North Tipperary County Council has poked a very strong finger in the eye of Environment Minister Phil Hogan, and his department, following the rejection of his ‘Putting People First’ document, which aims to unify the county and disband Town Councils throughout, thereby taking services from the localities.
The council voted two to one to reject the document which was regarded as a “load of bluff and bluster” and referred to as “gobbledegook” by the Minister’s party colleague, Councillor Denis Ryan.
And, despite the defence offered by some members of the Minister’s party, the majority of councillors, including Mayor Micheal O’Meara, sided with Councillor John Hogan who lead the way towards the rejection of the document which was hailed by the Minister as the dawning of a new era for local democracy.
With up to 76 public representative positions to be lost to the county under the Minister’s plans, and with many functions of the local authority to be transferred, or changed entirely, the face of the councils is set to change dramatically over the next eighteen months. And, part of that change will see the establishment of Municipal Districts to replace the current county council areas and town councils. But, there are considerable fears amongst the current public representative body that large areas of the county could end up without any elected member, depending on the election results.
County Manager Mr Joe MacGrath told members that Tipperary will be one of the most affected counties in the country given that the Town Councils are to be disbanded and the North and South Tipperary County Councils are to merge. And, he outlined the plans which are in train to have the county ready for the Municipal Districts with an implementation group working towards ensuring that the June 2014 deadline is met.
Councillor John Hogan (FF), who has always voiced his support for the unification of Tipperary, rejected the document put forward by the Minister and offered the view that better efficiencies can be attained by having many of the services managed locally. He mentioned the student grant scheme as a prime example and stated that students are “going hungry” and having to drop out of college because of the disaster that is SUSI.
“There are students driving to college and having to take a chance by not having their car taxed, because they are awaiting the grant and cannot afford the tax. There are students going hungry as well, and now we hear that Minister Hogan is talking about taking the driving licence service from us as well. This is his way of closing down local authorities altogether,” Cllr Hogan said and he proposed that the council reject the document.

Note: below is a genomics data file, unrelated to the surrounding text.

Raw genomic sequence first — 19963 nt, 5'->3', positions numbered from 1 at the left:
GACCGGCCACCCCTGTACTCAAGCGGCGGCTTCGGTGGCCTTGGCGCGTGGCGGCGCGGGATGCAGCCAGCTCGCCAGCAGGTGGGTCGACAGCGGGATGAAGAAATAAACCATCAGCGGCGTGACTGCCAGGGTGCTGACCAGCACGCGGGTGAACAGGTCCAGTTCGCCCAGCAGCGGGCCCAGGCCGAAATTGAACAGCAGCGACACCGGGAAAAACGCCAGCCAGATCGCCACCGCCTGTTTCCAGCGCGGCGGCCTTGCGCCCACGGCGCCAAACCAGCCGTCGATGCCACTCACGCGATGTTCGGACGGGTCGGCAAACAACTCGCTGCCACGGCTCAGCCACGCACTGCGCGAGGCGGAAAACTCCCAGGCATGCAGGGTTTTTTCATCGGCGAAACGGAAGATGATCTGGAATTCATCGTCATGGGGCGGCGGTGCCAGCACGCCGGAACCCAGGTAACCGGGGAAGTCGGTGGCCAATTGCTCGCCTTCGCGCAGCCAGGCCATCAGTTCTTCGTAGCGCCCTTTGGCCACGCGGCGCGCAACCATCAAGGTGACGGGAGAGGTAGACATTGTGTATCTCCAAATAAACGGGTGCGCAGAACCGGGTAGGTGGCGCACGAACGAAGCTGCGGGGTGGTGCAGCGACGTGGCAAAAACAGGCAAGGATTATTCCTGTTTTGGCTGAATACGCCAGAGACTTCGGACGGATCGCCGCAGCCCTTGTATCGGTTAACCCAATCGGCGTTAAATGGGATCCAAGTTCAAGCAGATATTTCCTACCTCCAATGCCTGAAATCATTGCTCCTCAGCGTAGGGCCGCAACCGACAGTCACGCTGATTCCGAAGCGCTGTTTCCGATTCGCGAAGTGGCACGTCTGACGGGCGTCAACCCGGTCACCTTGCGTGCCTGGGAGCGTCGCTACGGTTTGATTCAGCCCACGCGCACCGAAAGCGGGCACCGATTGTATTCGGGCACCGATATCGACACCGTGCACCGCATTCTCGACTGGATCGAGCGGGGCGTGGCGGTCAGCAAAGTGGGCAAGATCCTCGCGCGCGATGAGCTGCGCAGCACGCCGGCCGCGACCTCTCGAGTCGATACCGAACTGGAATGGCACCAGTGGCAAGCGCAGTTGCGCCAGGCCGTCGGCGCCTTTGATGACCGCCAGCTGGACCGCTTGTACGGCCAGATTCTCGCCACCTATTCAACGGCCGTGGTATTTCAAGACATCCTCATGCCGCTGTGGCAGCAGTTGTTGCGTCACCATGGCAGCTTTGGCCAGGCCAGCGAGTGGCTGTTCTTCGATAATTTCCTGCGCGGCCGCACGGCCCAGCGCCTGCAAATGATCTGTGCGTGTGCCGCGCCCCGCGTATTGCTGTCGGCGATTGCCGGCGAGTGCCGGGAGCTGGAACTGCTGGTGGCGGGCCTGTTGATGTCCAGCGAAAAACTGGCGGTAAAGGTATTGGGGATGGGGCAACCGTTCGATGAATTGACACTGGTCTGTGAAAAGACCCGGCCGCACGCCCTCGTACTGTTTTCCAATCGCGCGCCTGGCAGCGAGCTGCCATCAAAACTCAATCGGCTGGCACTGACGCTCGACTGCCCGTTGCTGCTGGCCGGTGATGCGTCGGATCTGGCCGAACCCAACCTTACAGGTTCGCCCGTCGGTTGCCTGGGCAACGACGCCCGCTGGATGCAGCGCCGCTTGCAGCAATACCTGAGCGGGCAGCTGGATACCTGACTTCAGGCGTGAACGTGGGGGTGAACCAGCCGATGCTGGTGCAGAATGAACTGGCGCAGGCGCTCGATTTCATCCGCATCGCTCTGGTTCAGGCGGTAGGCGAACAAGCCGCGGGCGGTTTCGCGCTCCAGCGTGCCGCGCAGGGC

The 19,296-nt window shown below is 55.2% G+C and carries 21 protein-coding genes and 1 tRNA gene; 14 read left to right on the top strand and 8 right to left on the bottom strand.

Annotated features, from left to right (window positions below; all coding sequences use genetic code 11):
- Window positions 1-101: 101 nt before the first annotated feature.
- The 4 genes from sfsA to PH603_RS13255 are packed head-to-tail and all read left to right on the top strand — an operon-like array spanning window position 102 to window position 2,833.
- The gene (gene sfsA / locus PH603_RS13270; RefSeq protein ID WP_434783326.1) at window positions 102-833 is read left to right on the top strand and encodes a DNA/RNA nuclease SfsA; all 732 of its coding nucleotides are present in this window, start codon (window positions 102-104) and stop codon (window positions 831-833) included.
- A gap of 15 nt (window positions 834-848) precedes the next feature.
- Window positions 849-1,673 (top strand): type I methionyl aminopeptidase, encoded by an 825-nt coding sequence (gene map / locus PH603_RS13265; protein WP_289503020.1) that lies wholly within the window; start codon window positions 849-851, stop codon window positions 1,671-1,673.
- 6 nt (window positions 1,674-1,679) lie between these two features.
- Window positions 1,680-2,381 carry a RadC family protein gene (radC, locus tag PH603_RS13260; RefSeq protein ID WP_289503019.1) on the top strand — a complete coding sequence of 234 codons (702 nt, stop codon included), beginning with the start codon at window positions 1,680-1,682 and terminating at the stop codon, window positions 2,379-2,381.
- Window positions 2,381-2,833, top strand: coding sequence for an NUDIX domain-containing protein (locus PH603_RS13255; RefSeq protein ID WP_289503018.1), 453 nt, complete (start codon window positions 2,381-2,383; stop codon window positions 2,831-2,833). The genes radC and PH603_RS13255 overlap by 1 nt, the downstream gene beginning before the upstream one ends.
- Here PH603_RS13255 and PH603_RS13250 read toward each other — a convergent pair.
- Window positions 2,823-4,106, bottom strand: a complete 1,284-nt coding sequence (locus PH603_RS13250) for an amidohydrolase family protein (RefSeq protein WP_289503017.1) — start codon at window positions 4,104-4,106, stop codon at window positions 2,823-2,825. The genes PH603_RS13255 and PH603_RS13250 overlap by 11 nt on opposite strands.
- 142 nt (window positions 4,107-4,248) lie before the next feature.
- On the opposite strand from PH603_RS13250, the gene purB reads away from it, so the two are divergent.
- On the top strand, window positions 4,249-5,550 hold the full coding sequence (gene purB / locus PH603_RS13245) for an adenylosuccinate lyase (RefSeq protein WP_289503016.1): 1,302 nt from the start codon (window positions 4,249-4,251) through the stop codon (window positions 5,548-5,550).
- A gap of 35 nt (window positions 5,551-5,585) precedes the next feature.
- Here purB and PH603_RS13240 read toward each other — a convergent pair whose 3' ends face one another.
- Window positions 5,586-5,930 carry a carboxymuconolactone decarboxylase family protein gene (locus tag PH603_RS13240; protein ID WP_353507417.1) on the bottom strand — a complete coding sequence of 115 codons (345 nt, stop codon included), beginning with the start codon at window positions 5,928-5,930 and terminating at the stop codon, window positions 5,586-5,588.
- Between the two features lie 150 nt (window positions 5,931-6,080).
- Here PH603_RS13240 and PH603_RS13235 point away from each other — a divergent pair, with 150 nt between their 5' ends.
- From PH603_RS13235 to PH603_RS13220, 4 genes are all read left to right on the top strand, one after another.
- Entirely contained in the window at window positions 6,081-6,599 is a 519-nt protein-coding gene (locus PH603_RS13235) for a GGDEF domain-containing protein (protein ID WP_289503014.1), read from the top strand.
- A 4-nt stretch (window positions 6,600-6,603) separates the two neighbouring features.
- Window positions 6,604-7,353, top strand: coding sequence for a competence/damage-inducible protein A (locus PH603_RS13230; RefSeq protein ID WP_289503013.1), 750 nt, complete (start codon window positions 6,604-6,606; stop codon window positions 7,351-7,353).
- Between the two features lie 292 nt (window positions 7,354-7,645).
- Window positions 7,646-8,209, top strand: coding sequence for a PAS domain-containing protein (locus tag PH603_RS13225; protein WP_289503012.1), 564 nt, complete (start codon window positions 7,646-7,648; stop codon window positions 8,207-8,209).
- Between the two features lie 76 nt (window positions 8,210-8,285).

Support came from across the floor with Cllr Michael Smith seconding the proposal to reject. The 200 page document had been whittled down to 2 pages by the councils management team, he said, because there was nothing in it. He referred to other “fiascos” which the Minister had presided over and his comments were backed by Cllr Jim Casey who saw the document as “the ultimnate insult” to public representatives.
Cllr Seamus Hanafin said that the document was worthy of being compared to George Orwells ‘Ministry of Truth’ and referred to it as being “littered with spin and spoof”.
Cllr Seamus Morris said that Minister Hogan had treated the people of Ireland with contempt and he was of the view that the document was undemocratic as it would result in ‘people with deep pockets’ only being able to afford to stand for election.
There was disagreement amongst members in relation to some of the comments, with Cllrs Pauline Coonan and Phyll Bugler happy to endorse elements of the document. Cllr Denis Ryan too said that from his experience the general public were quite happy to have the number of councillors reduced. He referred to the document as containing a lot of “gobbledogook” but said that there were some very good elements in it as well. He did, however, admit to “throwing it away after six or seven pages.”
“The simple fact of the matter is that, to borrow Charlie Haughey’s comments, we are living beyond our means and we have to change our ways so that we can balance our books, get rid of the Troica and become a nation once again. Until we we do that, we will continue to have big problems,” he said.
Cllr Ger Darcy admitted to being “taken aback” by some of the comments from members and said that while there were some aspects of the document which he did not agree with it, there were others which he did agree with. Minister Hogan, he said, is putting power back into the hands of the councils and he looked to the Municipal Districts as working with similar success as the area meetings.
Cllr Virginia O’Dowd did not like the word decentralise and said that it has not worked with the HSE, the medical card scheme and the student grants. “I just feel that having everything local is better and more efficient,” she said.
Cllr Micheal Lowry said that rather than enhance the political system, the Putting People First document will drive people on the edge out of politics altogether. Cllr Hanafin said that the document was actually “anti-democratic” and he predicted that the only people who would be elected in the 2019 elections would be full time politicians.
The County Manager Mr MacGrath informed members that the document requires significant legislation and requires the Local Government Code to the amended. A Local Government Bill is likely to be introduced in 2013, he said, and will likely include the make-up and functions of the municipal areas.
Cllr Hogan’s proposal to reject the document was met with a counter proposal from Cllr Darcy, but having taken a vote, Putting People First was defeated by 14 votes to 7.
Cllr Hogan said “I think this is good news because it sends a strong message to Phil Hogan that North Tipperary is not prepared to allow it’s services to be taken away.”